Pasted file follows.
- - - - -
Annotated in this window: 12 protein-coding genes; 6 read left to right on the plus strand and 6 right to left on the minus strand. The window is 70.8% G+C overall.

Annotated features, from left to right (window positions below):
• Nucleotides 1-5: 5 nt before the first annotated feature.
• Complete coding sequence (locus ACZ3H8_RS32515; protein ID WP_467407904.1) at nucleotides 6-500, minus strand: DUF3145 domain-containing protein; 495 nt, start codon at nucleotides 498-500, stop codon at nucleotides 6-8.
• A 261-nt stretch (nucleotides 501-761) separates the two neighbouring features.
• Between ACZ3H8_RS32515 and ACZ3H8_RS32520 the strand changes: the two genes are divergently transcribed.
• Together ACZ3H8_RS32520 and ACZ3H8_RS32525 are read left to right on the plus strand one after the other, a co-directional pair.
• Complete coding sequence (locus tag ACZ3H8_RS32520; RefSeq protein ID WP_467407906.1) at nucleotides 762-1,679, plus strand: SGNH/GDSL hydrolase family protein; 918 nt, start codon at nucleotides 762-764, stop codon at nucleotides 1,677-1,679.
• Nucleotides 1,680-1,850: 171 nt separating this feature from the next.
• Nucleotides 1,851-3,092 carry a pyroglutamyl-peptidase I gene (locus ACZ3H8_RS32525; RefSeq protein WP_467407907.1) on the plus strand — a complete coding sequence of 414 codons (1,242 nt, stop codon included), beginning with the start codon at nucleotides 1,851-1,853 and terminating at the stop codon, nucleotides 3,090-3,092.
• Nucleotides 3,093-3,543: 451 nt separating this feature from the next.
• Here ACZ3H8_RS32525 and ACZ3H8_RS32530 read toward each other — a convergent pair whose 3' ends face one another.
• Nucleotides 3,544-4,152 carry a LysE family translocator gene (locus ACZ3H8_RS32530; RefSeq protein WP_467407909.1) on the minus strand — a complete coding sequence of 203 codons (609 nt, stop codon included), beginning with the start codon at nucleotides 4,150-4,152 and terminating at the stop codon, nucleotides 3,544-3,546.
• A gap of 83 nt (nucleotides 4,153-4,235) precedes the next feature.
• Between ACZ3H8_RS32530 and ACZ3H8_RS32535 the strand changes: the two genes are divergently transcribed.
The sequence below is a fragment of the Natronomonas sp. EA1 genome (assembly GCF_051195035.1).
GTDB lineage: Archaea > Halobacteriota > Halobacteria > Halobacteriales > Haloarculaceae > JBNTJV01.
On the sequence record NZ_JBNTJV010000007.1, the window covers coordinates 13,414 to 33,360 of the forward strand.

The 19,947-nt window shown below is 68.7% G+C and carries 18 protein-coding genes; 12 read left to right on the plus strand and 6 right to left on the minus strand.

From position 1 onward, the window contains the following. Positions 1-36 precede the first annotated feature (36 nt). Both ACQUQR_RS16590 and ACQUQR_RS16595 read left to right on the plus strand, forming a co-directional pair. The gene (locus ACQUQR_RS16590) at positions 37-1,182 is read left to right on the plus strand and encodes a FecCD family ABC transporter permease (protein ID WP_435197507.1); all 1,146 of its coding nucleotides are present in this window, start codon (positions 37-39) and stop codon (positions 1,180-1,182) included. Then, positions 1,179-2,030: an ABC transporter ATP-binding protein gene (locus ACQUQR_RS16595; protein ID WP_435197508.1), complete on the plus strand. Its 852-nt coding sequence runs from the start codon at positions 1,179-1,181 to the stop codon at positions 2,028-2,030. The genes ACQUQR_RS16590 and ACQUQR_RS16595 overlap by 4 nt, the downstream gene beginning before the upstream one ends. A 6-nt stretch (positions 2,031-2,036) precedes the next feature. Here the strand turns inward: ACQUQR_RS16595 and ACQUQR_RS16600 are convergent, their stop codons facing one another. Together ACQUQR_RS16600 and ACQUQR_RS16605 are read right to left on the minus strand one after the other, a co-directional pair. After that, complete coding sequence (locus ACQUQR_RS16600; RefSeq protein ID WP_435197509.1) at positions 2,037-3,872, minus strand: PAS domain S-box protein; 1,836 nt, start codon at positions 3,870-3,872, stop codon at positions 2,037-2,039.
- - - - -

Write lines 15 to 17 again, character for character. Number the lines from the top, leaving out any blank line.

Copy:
• Between ACZ3H8_RS32530 and ACZ3H8_RS32535 the strand changes: the two genes are divergently transcribed.
The sequence below is a fragment of the Natronomonas sp. EA1 genome (assembly GCF_051195035.1).
GTDB lineage: Archaea > Halobacteriota > Halobacteria > Halobacteriales > Haloarculaceae > JBNTJV01.